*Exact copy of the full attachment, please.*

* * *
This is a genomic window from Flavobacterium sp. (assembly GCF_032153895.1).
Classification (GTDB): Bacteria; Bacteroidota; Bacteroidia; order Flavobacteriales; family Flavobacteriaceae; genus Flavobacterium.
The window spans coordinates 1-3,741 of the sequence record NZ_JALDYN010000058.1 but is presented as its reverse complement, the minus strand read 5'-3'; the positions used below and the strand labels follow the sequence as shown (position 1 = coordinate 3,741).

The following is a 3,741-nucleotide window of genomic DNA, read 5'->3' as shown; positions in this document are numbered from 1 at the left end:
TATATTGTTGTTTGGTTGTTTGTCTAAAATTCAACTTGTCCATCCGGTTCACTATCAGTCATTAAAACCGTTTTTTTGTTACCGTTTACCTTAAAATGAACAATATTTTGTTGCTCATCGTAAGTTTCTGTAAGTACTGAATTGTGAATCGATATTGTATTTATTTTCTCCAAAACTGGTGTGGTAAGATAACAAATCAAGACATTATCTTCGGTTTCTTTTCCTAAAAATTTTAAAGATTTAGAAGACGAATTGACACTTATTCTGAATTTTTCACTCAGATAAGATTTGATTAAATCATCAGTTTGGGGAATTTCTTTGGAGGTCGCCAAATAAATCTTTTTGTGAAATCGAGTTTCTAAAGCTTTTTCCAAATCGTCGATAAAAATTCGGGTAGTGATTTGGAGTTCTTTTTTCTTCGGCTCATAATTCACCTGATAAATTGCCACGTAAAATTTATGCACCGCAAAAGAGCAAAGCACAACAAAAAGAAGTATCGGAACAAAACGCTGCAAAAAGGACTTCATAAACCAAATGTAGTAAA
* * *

This is a genomic window from Flavobacterium sp. (assembly GCF_032153895.1).
Classification (GTDB): Bacteria; Bacteroidota; Bacteroidia; order Flavobacteriales; family Flavobacteriaceae; genus Flavobacterium.
The window spans coordinates 1-3,741 of the sequence record NZ_JALDYN010000058.1 but is presented as its reverse complement, the minus strand read 5'-3'; the positions used below and the strand labels follow the sequence as shown (position 1 = coordinate 3,741).

The following is a 3,741-nucleotide window of genomic DNA, read 5'->3' as shown; positions in this document are numbered from 1 at the left end:
TATATTGTTGTTTGGTTGTTTGTCTAAAATTCAACTTGTCCATCCGGTTCACTATCAGTCATTAAAACCGTTTTTTTGTTACCGTTTACCTTAAAATGAACAATATTTTGTTGCTCATCGTAAGTTTCTGTAAGTACTGAATTGTGAATCGATATTGTATTTATTTTCTCCAAAACTGGTGTGGTAAGATAACAAATCAAGACATTATCTTCGGTTTCTTTTCCTAAAAATTTTAAAGATTTAGAAGACGAATTGACACTTATTCTGAATTTTTCACTCAGATAAGATTTGATTAAATCATCAGTTTGGGGAATTTCTTTGGAGGTCGCCAAATAAATCTTTTTGTGAAATCGAGTTTCTAAAGCTTTTTCCAAATCGTCGATAAAAATTCGGGTAGTGATTTGGAGTTCTTTTTTCTTCGGCTCATAATTCACCTGATAAATTGCCACGTAAAATTTATGCACCGCAAAAGAGCAAAGCACAACAAAAAGAAGTATCGGAACAAAACGCTGCAAAAAGGACTTCATAAACCAAATGTAGTAAA